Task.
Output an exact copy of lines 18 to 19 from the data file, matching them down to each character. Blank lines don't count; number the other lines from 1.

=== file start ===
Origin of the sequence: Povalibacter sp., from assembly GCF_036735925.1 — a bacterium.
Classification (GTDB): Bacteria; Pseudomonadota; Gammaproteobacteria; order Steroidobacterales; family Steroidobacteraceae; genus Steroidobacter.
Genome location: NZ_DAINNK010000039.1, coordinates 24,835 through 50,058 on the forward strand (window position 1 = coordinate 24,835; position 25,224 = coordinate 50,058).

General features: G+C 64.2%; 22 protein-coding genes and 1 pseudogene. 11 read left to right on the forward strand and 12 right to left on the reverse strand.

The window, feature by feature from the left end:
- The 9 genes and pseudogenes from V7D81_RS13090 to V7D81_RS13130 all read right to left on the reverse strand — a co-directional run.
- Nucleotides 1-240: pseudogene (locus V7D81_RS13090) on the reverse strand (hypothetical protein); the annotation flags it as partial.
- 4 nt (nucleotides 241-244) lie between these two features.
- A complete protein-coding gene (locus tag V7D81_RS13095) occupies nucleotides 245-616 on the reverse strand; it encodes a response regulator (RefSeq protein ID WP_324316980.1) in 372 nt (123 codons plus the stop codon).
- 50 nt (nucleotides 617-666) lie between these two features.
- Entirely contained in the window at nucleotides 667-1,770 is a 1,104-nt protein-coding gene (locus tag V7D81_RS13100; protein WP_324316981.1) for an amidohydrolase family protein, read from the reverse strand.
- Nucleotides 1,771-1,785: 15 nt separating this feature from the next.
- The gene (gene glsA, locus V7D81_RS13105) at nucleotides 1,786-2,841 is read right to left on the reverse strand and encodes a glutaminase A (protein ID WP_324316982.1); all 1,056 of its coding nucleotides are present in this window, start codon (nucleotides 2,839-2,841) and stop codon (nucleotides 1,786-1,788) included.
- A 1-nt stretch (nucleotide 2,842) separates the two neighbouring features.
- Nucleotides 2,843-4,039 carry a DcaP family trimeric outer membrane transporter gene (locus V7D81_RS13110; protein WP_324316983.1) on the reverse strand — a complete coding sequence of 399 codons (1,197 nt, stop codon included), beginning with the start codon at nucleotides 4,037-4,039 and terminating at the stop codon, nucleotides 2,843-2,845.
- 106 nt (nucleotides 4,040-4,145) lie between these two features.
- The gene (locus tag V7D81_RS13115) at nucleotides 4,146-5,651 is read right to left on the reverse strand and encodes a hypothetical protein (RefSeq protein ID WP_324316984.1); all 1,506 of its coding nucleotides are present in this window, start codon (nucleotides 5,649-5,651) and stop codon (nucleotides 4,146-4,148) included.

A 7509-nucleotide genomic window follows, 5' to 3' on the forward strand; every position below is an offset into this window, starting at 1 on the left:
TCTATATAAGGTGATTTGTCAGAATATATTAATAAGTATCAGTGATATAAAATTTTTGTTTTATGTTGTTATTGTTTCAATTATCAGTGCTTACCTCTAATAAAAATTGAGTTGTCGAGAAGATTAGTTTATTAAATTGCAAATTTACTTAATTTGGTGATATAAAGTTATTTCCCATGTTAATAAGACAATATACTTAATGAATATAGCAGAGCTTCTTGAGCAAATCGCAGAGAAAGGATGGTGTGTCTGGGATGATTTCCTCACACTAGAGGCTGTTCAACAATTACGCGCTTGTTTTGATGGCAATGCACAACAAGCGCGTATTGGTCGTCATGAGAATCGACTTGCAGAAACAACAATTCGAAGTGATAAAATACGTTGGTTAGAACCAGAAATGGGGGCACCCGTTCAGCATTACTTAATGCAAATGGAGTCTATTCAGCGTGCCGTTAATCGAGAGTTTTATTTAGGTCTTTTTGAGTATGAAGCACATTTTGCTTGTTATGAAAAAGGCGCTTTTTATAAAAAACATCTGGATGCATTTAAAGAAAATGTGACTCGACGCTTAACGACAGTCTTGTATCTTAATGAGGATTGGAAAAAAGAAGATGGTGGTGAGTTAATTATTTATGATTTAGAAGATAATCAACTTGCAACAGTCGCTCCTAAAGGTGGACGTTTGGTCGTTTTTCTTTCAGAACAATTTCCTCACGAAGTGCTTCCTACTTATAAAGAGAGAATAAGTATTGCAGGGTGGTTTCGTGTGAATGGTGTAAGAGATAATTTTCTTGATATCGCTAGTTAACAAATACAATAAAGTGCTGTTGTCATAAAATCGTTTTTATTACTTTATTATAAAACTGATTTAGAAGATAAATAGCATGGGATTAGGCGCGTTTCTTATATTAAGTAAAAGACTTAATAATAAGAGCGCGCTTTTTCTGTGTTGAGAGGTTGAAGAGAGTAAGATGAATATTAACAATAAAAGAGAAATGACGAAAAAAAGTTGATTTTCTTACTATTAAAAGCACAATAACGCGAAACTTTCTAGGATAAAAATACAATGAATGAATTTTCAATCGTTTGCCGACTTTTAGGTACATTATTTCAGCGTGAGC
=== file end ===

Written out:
A 7509-nucleotide genomic window follows, 5' to 3' on the forward strand; every position below is an offset into this window, starting at 1 on the left:
TCTATATAAGGTGATTTGTCAGAATATATTAATAAGTATCAGTGATATAAAATTTTTGTTTTATGTTGTTATTGTTTCAATTATCAGTGCTTACCTCTAATAAAAATTGAGTTGTCGAGAAGATTAGTTTATTAAATTGCAAATTTACTTAATTTGGTGATATAAAGTTATTTCCCATGTTAATAAGACAATATACTTAATGAATATAGCAGAGCTTCTTGAGCAAATCGCAGAGAAAGGATGGTGTGTCTGGGATGATTTCCTCACACTAGAGGCTGTTCAACAATTACGCGCTTGTTTTGATGGCAATGCACAACAAGCGCGTATTGGTCGTCATGAGAATCGACTTGCAGAAACAACAATTCGAAGTGATAAAATACGTTGGTTAGAACCAGAAATGGGGGCACCCGTTCAGCATTACTTAATGCAAATGGAGTCTATTCAGCGTGCCGTTAATCGAGAGTTTTATTTAGGTCTTTTTGAGTATGAAGCACATTTTGCTTGTTATGAAAAAGGCGCTTTTTATAAAAAACATCTGGATGCATTTAAAGAAAATGTGACTCGACGCTTAACGACAGTCTTGTATCTTAATGAGGATTGGAAAAAAGAAGATGGTGGTGAGTTAATTATTTATGATTTAGAAGATAATCAACTTGCAACAGTCGCTCCTAAAGGTGGACGTTTGGTCGTTTTTCTTTCAGAACAATTTCCTCACGAAGTGCTTCCTACTTATAAAGAGAGAATAAGTATTGCAGGGTGGTTTCGTGTGAATGGTGTAAGAGATAATTTTCTTGATATCGCTAGTTAACAAATACAATAAAGTGCTGTTGTCATAAAATCGTTTTTATTACTTTATTATAAAACTGATTTAGAAGATAAATAGCATGGGATTAGGCGCGTTTCTTATATTAAGTAAAAGACTTAATAATAAGAGCGCGCTTTTTCTGTGTTGAGAGGTTGAAGAGAGTAAGATGAATATTAACAATAAAAGAGAAATGACGAAAAAAAGTTGATTTTCTTACTATTAAAAGCACAATAACGCGAAACTTTCTAGGATAAAAATACAATGAATGAATTTTCAATCGTTTGCCGACTTTTAGGTACATTATTTCAGCGTGAGC